Joel Laitman ()
When a trove of damning internal emails was unsealed last month in a securities suit against Credit Suisse, Gretchen Morgenson of The New York Times wasn’t the only one who snapped to attention. Lawyers at Cohen Milstein Sellers & Toll who are pursuing a separate mortgage-backed securities class action against Credit Suisse subsidiaries also took notice, and on Monday they accused the bank of discovery violations for failing to disclose the documents in their own case.
In a three-page letter to U.S. District Judge Paul Crotty in Manhattan, the plaintiffs lawyers complained that they first learned of the documents from the Times report, which concerned a Boston case brought by Cambridge Place Investment Management. Cohen Milstein’s Joel Laitman wrote that Credit Suisse failed to produce the materials in the New York case even though they provide “direct proof” that the bank violated securities laws, and even though some “were to and from witnesses already deposed in this action, including two individual defendants.”
The letter is the latest twist in a five-year-old case, New Jersey Carpenters Health Fund v. DLJ Mortgage Capital Inc., that claims Credit Suisse duped investors in nearly $2.4 billion in securities by concealing its mortgage unit’s systematic disregard for underwriting guidelines.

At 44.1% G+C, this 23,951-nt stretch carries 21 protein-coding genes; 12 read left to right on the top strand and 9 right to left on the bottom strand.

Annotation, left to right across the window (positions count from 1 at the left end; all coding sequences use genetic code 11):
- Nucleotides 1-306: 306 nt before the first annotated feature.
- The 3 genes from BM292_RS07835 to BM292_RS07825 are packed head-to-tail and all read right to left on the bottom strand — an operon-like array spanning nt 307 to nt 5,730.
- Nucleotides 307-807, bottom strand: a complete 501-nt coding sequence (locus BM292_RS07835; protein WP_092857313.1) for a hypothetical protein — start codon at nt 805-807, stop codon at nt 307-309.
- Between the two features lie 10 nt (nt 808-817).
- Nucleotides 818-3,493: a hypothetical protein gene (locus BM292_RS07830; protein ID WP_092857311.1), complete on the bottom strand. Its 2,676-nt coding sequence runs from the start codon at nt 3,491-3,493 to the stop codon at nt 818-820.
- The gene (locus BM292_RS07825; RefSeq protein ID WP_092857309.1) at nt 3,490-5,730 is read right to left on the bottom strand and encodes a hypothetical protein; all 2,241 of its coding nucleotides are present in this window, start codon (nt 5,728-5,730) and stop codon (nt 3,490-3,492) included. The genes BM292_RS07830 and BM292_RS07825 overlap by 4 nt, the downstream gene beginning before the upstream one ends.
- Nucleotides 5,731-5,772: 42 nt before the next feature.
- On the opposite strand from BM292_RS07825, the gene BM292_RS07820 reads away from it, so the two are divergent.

Along with the letter, Cohen Milstein submitted more than a dozen examples of potentially damaging emails obtained from the Boston litigation, including internal communications that seem to describe deficiencies in underwriting and quality control. In a 2006 email to two of the defendants, for instance, a Credit Suisse mortgage trading director reported that a quality control chief was being unduly pressured by the head of mortgage acquisition “to approve loans he thinks are unworthy (and he showed me plenty of emails to prove it).” The allegedly bad loans included one to “a gas station attendant living with his mother making 93K,” among several others.
Laitman asked Judge Crotty on Monday to order a new round of document production and depositions in the case in order to augment the material obtained from the Cambridge litigation. He also asked for permission to move for “further relief” under Rule 37—which can include discovery sanctions—”once there is a complete record of all the unproduced documents.” (Laitman declined to comment.)
Bingham McCutchen’s Jeffrey Smith is representing Credit Suisse in the New York case. He directed us to the bank, which said only that it would file a response in the case by Thursday.
Cohen Milstein’s bid for additional discovery comes less than a month after Crotty more than doubled the size of the class. The firm is also leading several other major MBS class actions, including cases against Goldman Sachs, Citigroup Inc. and UBS AG.